"You cannot get too caught up in what everyone does at the moment. We did that tonight. There was no nonsense. The mentality was right. We started brightly and we carried on and got the small details of the game right at both ends of the pitch, which I was happy with."

"It is not a comparison to get too caught up in," Lampard said. "They are a very good team; we know that. The individuals that they have, the squad, the coaches that they have. We can only respect that.

"I watched their game early and with the individual quality when you look across their frontline you see two players on 20 goals and Mason Greenwood doing what he is doing scoring regularly.

"[Bruno] Fernandes and [Paul] Pogba in midfield, the signing of Harry Maguire. They are a really strong outfit. We know that and the fact we are two points ahead we have to be happy about.

"We know it is going to be contested right until the end of the season with the form that they are in. With respect to Manchester United and the teams around us, we have to focus on ourselves and try to keep picking up results. That will be the main importance to us."

Olivier Giroud, Willian and Ross Barkley were on target for Chelsea at Stamford Bridge on Saturday.

However, midfielder N'Golo Kante suffered a hamstring injury in the win after he was withdrawn with 12 minutes remaining in London.

Lampard, who insisted Jorginho remains part of his plans despite finding himself out of the line-up, added: "N'Golo has got a small hamstring [injury] which we'll have to scan tomorrow [Sunday] and see how bad it is.

"We hope it's small, that's what I've been told so far. After the scan we'll know but I'm guessing it'll be a problem for [Crystal] Palace on Tuesday."

Lampard also heaped praise on goalkeeper Kepa Arrizabalaga, who has been linked with a return to LaLiga, after the former Athletic Bilbao star produced an agile save to thwart Danny Welbeck.

"I am pleased for him and the back four in front of him as well because I thought we defended pretty well when we needed to," Lampard said. "But the moment when we slipped and they got in; he made a really good save.

"That's what you want from your goalkeeper, you want them to make those saves and stay alert. It will be good for his confidence along with the clean sheet as well."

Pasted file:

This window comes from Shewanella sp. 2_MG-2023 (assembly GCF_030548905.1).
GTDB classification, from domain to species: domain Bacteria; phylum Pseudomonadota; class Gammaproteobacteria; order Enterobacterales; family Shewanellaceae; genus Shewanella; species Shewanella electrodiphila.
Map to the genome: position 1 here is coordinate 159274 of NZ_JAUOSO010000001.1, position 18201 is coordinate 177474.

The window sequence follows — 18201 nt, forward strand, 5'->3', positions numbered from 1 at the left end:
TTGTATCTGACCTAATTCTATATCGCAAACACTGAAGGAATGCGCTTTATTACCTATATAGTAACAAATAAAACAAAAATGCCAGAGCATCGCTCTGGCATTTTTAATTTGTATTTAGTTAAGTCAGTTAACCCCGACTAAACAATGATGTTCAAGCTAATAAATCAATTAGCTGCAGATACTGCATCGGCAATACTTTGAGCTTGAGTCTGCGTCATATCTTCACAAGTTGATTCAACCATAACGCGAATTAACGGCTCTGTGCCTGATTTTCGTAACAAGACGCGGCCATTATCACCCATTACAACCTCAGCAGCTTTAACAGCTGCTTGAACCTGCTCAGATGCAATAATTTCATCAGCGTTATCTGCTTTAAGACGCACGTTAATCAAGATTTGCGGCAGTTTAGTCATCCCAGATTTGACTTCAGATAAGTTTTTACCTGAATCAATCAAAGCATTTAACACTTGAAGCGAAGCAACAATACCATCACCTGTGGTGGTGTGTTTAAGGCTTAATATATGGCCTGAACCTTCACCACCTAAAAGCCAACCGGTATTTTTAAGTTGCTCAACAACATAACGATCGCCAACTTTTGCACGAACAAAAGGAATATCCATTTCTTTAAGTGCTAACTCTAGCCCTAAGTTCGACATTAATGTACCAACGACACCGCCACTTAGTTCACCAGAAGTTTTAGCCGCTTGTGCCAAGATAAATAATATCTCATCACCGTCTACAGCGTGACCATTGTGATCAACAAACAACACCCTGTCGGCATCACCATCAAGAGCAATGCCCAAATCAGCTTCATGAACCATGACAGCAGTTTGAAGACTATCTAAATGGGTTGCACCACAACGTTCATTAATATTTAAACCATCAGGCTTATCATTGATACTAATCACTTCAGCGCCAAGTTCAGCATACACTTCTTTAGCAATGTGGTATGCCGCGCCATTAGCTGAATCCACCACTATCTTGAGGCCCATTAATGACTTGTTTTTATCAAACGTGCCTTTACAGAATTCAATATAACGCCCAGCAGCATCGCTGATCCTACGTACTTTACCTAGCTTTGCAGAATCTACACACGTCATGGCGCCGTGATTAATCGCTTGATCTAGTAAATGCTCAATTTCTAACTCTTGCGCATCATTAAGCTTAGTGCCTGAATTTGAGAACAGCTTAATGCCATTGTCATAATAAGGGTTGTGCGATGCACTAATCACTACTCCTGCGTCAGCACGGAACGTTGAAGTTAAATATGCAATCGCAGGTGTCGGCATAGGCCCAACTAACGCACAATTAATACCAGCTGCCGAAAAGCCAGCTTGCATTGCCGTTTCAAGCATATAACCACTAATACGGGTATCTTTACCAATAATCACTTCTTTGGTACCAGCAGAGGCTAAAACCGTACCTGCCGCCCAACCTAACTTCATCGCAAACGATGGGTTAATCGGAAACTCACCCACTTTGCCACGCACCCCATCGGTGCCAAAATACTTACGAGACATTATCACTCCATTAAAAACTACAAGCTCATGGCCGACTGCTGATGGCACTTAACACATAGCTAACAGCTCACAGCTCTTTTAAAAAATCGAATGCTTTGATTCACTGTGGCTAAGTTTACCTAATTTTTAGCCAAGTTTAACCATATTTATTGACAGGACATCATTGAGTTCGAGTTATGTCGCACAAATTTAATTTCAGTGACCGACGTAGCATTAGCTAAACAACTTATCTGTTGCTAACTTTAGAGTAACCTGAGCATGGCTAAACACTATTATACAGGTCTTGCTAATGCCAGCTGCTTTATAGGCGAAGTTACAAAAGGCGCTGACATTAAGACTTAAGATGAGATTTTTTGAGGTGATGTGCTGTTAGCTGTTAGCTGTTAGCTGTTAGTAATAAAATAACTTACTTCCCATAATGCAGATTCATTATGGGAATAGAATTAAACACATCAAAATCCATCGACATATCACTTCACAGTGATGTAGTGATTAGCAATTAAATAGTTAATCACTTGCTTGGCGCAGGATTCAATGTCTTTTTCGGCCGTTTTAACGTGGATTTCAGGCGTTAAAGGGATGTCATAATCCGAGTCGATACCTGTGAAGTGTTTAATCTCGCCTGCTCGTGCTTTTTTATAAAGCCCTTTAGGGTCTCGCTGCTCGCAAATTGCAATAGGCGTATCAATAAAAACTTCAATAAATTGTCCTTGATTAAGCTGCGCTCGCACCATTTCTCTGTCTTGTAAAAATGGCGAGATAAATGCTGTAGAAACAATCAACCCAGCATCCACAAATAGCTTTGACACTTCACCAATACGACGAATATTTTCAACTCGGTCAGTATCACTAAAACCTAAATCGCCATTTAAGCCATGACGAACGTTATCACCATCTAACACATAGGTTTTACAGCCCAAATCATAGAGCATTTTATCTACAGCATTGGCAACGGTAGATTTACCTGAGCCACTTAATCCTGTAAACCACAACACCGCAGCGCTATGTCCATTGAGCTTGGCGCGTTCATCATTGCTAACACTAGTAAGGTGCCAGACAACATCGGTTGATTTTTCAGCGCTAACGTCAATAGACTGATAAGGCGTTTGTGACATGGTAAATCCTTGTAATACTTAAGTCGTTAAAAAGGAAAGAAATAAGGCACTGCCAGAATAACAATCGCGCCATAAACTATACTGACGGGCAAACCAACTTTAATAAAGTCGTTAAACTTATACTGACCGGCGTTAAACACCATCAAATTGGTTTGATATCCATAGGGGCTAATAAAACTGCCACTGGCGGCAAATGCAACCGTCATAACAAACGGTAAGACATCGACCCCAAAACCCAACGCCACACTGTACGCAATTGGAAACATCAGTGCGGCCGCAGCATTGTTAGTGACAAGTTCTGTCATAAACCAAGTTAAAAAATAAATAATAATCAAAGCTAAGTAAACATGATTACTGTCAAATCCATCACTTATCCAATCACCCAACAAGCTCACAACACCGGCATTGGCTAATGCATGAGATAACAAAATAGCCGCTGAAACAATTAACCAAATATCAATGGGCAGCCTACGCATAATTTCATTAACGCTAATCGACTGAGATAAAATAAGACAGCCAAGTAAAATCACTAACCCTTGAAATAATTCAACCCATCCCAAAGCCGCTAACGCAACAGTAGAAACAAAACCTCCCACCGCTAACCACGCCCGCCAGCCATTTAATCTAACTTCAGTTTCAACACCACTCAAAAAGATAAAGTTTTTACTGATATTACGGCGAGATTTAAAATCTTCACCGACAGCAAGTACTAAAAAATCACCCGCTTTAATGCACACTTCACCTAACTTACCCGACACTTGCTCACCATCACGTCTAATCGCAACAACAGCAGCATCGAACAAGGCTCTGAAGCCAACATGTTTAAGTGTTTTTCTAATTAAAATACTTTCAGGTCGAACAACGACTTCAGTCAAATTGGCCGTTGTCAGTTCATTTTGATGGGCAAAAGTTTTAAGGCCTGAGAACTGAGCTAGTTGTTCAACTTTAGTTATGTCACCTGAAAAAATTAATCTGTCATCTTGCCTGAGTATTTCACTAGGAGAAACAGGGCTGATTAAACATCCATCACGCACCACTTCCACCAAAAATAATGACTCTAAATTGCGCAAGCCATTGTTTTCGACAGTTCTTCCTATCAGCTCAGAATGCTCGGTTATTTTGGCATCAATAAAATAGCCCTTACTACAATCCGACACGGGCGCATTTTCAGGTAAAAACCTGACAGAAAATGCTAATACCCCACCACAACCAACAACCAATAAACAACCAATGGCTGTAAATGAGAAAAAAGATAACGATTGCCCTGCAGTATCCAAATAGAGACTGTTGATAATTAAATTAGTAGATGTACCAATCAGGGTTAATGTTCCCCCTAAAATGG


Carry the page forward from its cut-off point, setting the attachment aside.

Bayern Munich head coach Hansi Flick said Robert Lewandowski can win the Ballon d'Or after taking his season tally to 51 goals after the German champions won the DFB-Pokal title.

Lewandowski scored twice as Bayern eased past Bayer Leverkusen 4-2 on Saturday to retain their DFB-Pokal crown and wrap up a domestic double for the second successive season.

After David Alaba and Serge Gnabry put Bayern ahead, Lewandowski took centre stage in the second half with goals in the 59th and 89th minutes behind closed doors in Berlin.

It continued Lewandowski's red-hot form in 2019-20 after the Poland international star exceeded half a century of goals across all competitions this term.

Lewandowski topped the Bundesliga charts with 34 goals to lead Bayern to an eighth consecutive title, while he has netted 11 in the Champions League as Europe's premier club competition prepares to return next month.

And Flick backed Lewandowski for Ballon d'Or glory post-match, telling reporters: "Fifty-one goals are already very strong. The first goal Lewy scored, the third goal we scored, was already excellent.

"The way he takes the ball down there and the way he locks up. Of course, he's had a bit of luck with that as well. But that's what distinguishes him, that he has this confidence in his quality.

"If I measure for goals now and I see that he has scored 34 goals in the Bundesliga this year, then you can think about how a player from the Bundesliga can become the Ballon d'Or winner. So why not? He has laid all the groundwork with this achievement this year and I would wish him well."

Barcelona superstar Lionel Messi won the Ballon d'Or in 2019, edging Liverpool's Virgil van Dijk and Cristiano Ronaldo.

The last Bayern player to receive the individual honour was Karl-Heinz Rummenigge in 1981.